Plum blossoms, or ume, are as beautiful as they are underrated. Many people head to Japan to view the celebrated cherry blossoms, but few realise that plum blossoms are just as enchanting, and they last longer. While cherry blossoms bloom for two weeks at the most, plum blossoms colour Japan in varying shades of pink and white from February to March. I happened to be in Osaka in February to visit my in-laws, and grabbed the opportunity to check out some of the prettiest plum blossom viewing places in the region.
Located in southern Kyoto, Jonangu is the place to go if you dislike the overly crowded central Kyoto (especially in this sensitive Covid-19 period! Though truthfully, the whole of Kyoto is relatively free of crowd right now because of Covid-19). When we went, it was the peak blossom period for the weeping plum blossoms in Jonangu, and the plum blossoms grew so closely that all we can see were pink and white blossoms around us.
We were rendered speechless by the breathtaking sight of weeping plum blossoms that greeted us in the Spring Mountain Garden. While the garden may pretty small, the intimate size actually meant that the plum blossoms were closer to us. We lost ourselves in its sweet fragrance that permeated the air.
What I really loved about the garden was how fairytale like it looked, perhaps because of the proximity of the plum blossoms. The meandering streams added an even more ethereal feel to the garden.
And the most enchanting spot is near the end of the garden, where you can see the beginning of a mossy forest. Shaded by a canopy of towering green trees, blood red camellia buds lie scattered on a mossy green carpet, against a pink backdrop of weeping plum blossoms. It was like an illustration torn straight from the page of a children’s fairytale.
Getting there: 20 minutes walk from Takeda station via Kintetsu line or Karasuma Subway line.
Garden Admission Fee: ¥600
Nabana no Sato
When you want to see flowers, where should you go? Why, a flower park, of course! Nabana no Sato is located in Kuwana City, Mie prefecture. While it may be most known for its gorgeous winter illumination that starts from mid-October all the way to mid-May (the longest I know so far), we couldn’t make it for the winter illumination and had to settle for just flower-viewing. But it’s alright, for it is also home to a weeping plum blossom grove, which is slightly more spacious than the Spring Mountain Garden in Jonangu.
But the size also seemed to make the trees look sparser in comparison to that of Jonangu, so I wasn’t quite as impressed after seeing the beauty of Jonangu’s weeping plum blossoms. However, there was a particular spot, a wooden bridge flanked by rows of pink weeping plum blossoms, that stood out for me. Having watched one too many Chinese fantasy shows, I could picture a beautiful Chinese deity strolling on this bridge (Eternal Love vibes, anyone?), as a gentle breeze lifts thousands of pink petals into a dance.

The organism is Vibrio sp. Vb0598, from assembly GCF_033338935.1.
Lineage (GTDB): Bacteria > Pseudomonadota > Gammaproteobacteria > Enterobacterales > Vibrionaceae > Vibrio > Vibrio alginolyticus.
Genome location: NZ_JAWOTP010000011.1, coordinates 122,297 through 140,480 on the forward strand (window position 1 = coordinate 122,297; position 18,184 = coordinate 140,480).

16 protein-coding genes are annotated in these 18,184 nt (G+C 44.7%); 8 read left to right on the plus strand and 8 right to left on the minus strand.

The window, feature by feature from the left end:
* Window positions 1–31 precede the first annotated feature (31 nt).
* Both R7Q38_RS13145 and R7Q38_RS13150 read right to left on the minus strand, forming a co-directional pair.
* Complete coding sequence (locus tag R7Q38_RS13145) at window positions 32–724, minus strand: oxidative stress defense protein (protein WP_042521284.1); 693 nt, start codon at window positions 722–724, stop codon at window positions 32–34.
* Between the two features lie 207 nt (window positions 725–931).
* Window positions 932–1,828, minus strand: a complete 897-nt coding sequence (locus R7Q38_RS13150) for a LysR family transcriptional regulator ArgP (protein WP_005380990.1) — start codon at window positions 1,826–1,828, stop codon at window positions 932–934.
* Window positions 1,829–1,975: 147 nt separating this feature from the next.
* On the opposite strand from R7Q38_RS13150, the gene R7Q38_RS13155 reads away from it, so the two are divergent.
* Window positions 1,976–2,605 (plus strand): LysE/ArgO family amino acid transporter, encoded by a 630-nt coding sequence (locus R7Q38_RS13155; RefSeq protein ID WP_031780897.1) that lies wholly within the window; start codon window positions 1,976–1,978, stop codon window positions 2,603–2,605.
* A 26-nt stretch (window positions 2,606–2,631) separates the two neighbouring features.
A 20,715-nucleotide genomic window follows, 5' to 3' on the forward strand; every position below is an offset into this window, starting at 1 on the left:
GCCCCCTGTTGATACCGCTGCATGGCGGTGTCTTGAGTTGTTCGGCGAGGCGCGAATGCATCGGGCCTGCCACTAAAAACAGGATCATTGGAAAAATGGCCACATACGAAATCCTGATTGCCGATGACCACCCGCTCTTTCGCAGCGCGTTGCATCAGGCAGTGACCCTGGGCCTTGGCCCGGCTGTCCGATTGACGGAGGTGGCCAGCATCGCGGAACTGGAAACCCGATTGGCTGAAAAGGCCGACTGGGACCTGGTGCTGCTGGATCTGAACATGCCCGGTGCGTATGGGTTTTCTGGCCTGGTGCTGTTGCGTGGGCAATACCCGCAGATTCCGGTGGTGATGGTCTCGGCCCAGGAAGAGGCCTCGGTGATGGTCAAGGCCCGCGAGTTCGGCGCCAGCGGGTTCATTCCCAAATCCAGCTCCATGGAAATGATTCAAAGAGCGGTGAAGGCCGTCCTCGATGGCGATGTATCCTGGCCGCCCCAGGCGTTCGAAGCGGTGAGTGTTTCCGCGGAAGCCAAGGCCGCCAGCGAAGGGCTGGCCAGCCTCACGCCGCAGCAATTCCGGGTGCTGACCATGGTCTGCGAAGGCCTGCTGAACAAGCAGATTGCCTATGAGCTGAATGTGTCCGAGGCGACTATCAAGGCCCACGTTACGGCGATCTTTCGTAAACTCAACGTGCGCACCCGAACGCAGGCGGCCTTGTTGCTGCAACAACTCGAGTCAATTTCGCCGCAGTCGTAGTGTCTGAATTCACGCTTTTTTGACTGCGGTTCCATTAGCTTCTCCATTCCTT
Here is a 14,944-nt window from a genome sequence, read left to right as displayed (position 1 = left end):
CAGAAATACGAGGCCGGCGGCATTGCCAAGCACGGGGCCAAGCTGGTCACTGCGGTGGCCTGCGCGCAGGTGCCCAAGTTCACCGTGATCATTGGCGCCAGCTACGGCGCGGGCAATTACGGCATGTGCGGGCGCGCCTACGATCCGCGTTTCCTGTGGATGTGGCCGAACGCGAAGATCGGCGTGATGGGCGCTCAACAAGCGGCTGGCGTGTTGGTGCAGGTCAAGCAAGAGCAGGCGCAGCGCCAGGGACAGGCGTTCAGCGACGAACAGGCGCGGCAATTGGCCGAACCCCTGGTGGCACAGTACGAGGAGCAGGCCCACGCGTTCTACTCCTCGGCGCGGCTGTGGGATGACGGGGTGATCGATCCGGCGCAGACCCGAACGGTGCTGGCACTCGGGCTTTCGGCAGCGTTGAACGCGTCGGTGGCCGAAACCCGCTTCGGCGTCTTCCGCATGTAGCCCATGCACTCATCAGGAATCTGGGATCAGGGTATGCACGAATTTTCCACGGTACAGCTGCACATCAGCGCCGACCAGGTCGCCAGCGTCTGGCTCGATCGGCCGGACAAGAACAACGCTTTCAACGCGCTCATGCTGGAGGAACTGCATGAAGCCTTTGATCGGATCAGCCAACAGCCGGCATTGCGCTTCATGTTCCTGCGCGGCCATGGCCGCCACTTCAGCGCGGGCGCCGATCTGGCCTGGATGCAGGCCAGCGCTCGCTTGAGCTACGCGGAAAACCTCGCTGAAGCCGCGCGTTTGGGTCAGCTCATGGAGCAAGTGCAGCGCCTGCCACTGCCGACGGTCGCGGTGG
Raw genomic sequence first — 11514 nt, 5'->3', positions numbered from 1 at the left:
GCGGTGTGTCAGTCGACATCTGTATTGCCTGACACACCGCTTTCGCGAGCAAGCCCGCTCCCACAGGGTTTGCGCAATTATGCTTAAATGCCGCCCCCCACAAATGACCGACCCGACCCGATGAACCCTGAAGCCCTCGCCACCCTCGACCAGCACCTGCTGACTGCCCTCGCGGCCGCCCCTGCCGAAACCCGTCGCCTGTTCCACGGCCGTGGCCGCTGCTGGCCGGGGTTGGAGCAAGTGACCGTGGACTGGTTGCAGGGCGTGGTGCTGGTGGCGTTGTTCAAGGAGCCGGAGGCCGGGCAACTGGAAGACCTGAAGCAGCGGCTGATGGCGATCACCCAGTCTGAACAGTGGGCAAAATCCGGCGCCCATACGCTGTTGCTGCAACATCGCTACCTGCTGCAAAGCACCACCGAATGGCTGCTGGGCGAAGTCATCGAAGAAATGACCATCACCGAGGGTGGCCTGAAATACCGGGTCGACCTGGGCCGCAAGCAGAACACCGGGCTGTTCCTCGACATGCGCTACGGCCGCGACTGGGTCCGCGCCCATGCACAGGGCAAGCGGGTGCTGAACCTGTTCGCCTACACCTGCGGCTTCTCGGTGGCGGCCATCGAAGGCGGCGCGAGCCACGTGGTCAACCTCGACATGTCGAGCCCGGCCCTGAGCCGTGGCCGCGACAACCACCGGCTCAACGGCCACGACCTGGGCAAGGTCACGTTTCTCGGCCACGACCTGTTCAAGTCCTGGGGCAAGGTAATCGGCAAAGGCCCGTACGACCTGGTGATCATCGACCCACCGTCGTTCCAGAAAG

Besides plum blossoms though, there are many other flowers to see in Nabana no Sato, such as the early blooming kawazu-zakura (yay I got to see cherry blossoms too), and the indoor Begonia Garden features a plethora of vibrantly hued flowers that can be admired throughout the year.
What I loved the most about the Begonia Garden was the Mikaeri-no-ike (Looking Back Pond), where colourful flowers float on a pond that reflects the hanging blossoms above it.
Getting there: Nabano no Sato is accessible only by car or bus. 40 minutes by bus from the Meitetsu Bus Center at Nagoya station. For those with JR pass, take the train from Nagoya station to Nagashima station, then take a 25 minute bus ride.
Park Admission Fee: ¥2000 including the indoor Begonia Garden if you don’t go for the night illumination. Otherwise, the Begonia Garden costs an extra ¥1000. The ¥2000 also includes a ¥1000 worth of dining vouchers for the restaurants in the park.
The first two places might be rather inaccessible for the casual tourist, so let me introduce you to the final venue which is both convenient and worth to go for plum blossom viewing. It is none other than the symbol of Osaka, the Osaka Castle. The plum grove is situated right at the castle grounds, and is free for all to enter.
There are no weeping plum blossoms to be found in the plum grove, and it was still not the peak blossom period for most of the varieties in the grounds where we were there. So there were still many barren branches, but where the plum blossoms bloomed, the budding petals create a beautiful frame for the majestic castle.
I have always thought that flowers and ancient buildings steeped in history are the most picturesque match. There is something incredibly romantic about it. And with over 1200 plum trees, there were also many varieties, hence I was able to capture some stunning shots of the castle against the multicoloured plum blossoms.
Getting there: 5 minutes walk from Osakajo-koen station.
Garden Admission Fee: Free